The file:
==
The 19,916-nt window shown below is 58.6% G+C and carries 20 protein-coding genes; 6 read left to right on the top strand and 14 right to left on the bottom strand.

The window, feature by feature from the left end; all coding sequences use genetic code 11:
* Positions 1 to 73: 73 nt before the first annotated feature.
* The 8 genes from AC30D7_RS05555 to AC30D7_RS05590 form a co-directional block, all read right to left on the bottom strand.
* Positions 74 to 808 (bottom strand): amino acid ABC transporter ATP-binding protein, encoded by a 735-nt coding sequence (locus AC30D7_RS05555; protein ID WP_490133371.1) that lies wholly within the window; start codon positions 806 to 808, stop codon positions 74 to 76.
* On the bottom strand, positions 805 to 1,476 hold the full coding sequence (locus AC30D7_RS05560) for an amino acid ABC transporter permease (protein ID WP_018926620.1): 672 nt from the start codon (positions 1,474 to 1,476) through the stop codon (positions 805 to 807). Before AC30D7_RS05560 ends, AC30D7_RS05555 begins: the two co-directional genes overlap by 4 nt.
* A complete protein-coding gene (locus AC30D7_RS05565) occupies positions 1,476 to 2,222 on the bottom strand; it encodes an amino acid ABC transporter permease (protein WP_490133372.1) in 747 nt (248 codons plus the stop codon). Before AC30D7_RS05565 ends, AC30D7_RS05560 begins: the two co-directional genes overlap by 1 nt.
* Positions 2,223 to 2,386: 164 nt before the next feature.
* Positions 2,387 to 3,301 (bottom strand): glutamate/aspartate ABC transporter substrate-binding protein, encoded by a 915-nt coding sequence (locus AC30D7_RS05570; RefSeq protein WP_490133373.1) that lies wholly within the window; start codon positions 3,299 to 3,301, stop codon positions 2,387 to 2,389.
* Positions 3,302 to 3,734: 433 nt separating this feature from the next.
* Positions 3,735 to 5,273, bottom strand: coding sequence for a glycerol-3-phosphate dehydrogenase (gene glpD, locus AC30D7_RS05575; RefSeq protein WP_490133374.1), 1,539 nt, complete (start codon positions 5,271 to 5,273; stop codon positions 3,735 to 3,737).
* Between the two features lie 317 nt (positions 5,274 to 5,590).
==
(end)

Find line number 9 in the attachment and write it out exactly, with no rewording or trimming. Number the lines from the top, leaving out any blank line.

* Positions 2,387 to 3,301 (bottom strand): glutamate/aspartate ABC transporter substrate-binding protein, encoded by a 915-nt coding sequence (locus AC30D7_RS05570; RefSeq protein WP_490133373.1) that lies wholly within the window; start codon positions 3,299 to 3,301, stop codon positions 2,387 to 2,389.